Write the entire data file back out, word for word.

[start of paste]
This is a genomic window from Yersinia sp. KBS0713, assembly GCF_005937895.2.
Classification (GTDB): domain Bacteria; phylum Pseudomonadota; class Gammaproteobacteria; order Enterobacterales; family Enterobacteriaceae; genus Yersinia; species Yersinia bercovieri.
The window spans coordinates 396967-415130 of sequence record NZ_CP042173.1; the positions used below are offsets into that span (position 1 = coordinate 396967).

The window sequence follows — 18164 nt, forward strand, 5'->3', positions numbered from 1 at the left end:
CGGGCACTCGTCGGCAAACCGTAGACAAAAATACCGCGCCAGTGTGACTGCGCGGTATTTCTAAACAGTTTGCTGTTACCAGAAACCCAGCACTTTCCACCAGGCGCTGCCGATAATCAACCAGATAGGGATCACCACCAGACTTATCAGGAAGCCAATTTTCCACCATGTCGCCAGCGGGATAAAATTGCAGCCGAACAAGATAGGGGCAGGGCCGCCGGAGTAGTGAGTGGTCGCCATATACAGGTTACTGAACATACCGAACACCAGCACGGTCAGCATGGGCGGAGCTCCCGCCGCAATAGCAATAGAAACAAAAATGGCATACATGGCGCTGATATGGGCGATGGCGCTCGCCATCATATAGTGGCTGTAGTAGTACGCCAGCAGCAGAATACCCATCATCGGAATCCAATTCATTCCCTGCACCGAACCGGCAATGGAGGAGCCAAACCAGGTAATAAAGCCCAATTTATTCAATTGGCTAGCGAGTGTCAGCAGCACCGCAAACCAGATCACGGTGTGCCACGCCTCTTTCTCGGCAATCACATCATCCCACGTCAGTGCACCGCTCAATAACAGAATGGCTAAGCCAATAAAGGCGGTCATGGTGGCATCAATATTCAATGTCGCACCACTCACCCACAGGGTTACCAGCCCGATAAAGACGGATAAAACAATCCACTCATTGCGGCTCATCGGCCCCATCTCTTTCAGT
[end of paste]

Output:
This is a genomic window from Yersinia sp. KBS0713, assembly GCF_005937895.2.
Classification (GTDB): domain Bacteria; phylum Pseudomonadota; class Gammaproteobacteria; order Enterobacterales; family Enterobacteriaceae; genus Yersinia; species Yersinia bercovieri.
The window spans coordinates 396967-415130 of sequence record NZ_CP042173.1; the positions used below are offsets into that span (position 1 = coordinate 396967).

The window sequence follows — 18164 nt, forward strand, 5'->3', positions numbered from 1 at the left end:
CGGGCACTCGTCGGCAAACCGTAGACAAAAATACCGCGCCAGTGTGACTGCGCGGTATTTCTAAACAGTTTGCTGTTACCAGAAACCCAGCACTTTCCACCAGGCGCTGCCGATAATCAACCAGATAGGGATCACCACCAGACTTATCAGGAAGCCAATTTTCCACCATGTCGCCAGCGGGATAAAATTGCAGCCGAACAAGATAGGGGCAGGGCCGCCGGAGTAGTGAGTGGTCGCCATATACAGGTTACTGAACATACCGAACACCAGCACGGTCAGCATGGGCGGAGCTCCCGCCGCAATAGCAATAGAAACAAAAATGGCATACATGGCGCTGATATGGGCGATGGCGCTCGCCATCATATAGTGGCTGTAGTAGTACGCCAGCAGCAGAATACCCATCATCGGAATCCAATTCATTCCCTGCACCGAACCGGCAATGGAGGAGCCAAACCAGGTAATAAAGCCCAATTTATTCAATTGGCTAGCGAGTGTCAGCAGCACCGCAAACCAGATCACGGTGTGCCACGCCTCTTTCTCGGCAATCACATCATCCCACGTCAGTGCACCGCTCAATAACAGAATGGCTAAGCCAATAAAGGCGGTCATGGTGGCATCAATATTCAATGTCGCACCACTCACCCACAGGGTTACCAGCCCGATAAAGACGGATAAAACAATCCACTCATTGCGGCTCATCGGCCCCATCTCTTTCAGT